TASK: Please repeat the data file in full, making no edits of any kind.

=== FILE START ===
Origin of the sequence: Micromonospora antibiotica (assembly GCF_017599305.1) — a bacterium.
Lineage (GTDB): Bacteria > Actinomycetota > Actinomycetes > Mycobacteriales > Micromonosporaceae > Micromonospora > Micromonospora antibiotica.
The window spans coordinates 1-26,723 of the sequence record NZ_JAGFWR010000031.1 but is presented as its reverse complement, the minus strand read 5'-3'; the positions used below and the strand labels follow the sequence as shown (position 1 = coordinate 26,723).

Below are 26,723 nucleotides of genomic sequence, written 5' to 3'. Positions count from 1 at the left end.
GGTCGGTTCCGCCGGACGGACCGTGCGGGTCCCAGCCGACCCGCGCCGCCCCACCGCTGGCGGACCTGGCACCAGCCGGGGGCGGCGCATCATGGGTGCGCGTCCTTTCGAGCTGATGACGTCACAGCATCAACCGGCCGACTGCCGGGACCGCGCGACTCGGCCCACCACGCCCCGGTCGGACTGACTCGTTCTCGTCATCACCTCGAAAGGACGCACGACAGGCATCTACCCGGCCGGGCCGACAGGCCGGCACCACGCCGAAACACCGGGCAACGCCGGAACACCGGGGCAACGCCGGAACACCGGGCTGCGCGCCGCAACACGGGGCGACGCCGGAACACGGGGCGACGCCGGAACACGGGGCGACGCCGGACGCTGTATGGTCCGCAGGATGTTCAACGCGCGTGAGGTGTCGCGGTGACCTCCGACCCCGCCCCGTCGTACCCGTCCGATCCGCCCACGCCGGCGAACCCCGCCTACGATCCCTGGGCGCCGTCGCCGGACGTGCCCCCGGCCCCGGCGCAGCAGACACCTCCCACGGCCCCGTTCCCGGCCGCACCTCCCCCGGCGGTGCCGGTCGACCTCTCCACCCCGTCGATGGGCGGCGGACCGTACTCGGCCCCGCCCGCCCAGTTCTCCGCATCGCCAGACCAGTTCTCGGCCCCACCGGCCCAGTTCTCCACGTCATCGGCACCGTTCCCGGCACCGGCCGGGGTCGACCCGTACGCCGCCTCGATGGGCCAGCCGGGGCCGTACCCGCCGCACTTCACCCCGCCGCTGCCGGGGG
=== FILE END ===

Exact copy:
Origin of the sequence: Micromonospora antibiotica (assembly GCF_017599305.1) — a bacterium.
Lineage (GTDB): Bacteria > Actinomycetota > Actinomycetes > Mycobacteriales > Micromonosporaceae > Micromonospora > Micromonospora antibiotica.
The window spans coordinates 1-26,723 of the sequence record NZ_JAGFWR010000031.1 but is presented as its reverse complement, the minus strand read 5'-3'; the positions used below and the strand labels follow the sequence as shown (position 1 = coordinate 26,723).

Below are 26,723 nucleotides of genomic sequence, written 5' to 3'. Positions count from 1 at the left end.
GGTCGGTTCCGCCGGACGGACCGTGCGGGTCCCAGCCGACCCGCGCCGCCCCACCGCTGGCGGACCTGGCACCAGCCGGGGGCGGCGCATCATGGGTGCGCGTCCTTTCGAGCTGATGACGTCACAGCATCAACCGGCCGACTGCCGGGACCGCGCGACTCGGCCCACCACGCCCCGGTCGGACTGACTCGTTCTCGTCATCACCTCGAAAGGACGCACGACAGGCATCTACCCGGCCGGGCCGACAGGCCGGCACCACGCCGAAACACCGGGCAACGCCGGAACACCGGGGCAACGCCGGAACACCGGGCTGCGCGCCGCAACACGGGGCGACGCCGGAACACGGGGCGACGCCGGAACACGGGGCGACGCCGGACGCTGTATGGTCCGCAGGATGTTCAACGCGCGTGAGGTGTCGCGGTGACCTCCGACCCCGCCCCGTCGTACCCGTCCGATCCGCCCACGCCGGCGAACCCCGCCTACGATCCCTGGGCGCCGTCGCCGGACGTGCCCCCGGCCCCGGCGCAGCAGACACCTCCCACGGCCCCGTTCCCGGCCGCACCTCCCCCGGCGGTGCCGGTCGACCTCTCCACCCCGTCGATGGGCGGCGGACCGTACTCGGCCCCGCCCGCCCAGTTCTCCGCATCGCCAGACCAGTTCTCGGCCCCACCGGCCCAGTTCTCCACGTCATCGGCACCGTTCCCGGCACCGGCCGGGGTCGACCCGTACGCCGCCTCGATGGGCCAGCCGGGGCCGTACCCGCCGCACTTCACCCCGCCGCTGCCGGGGG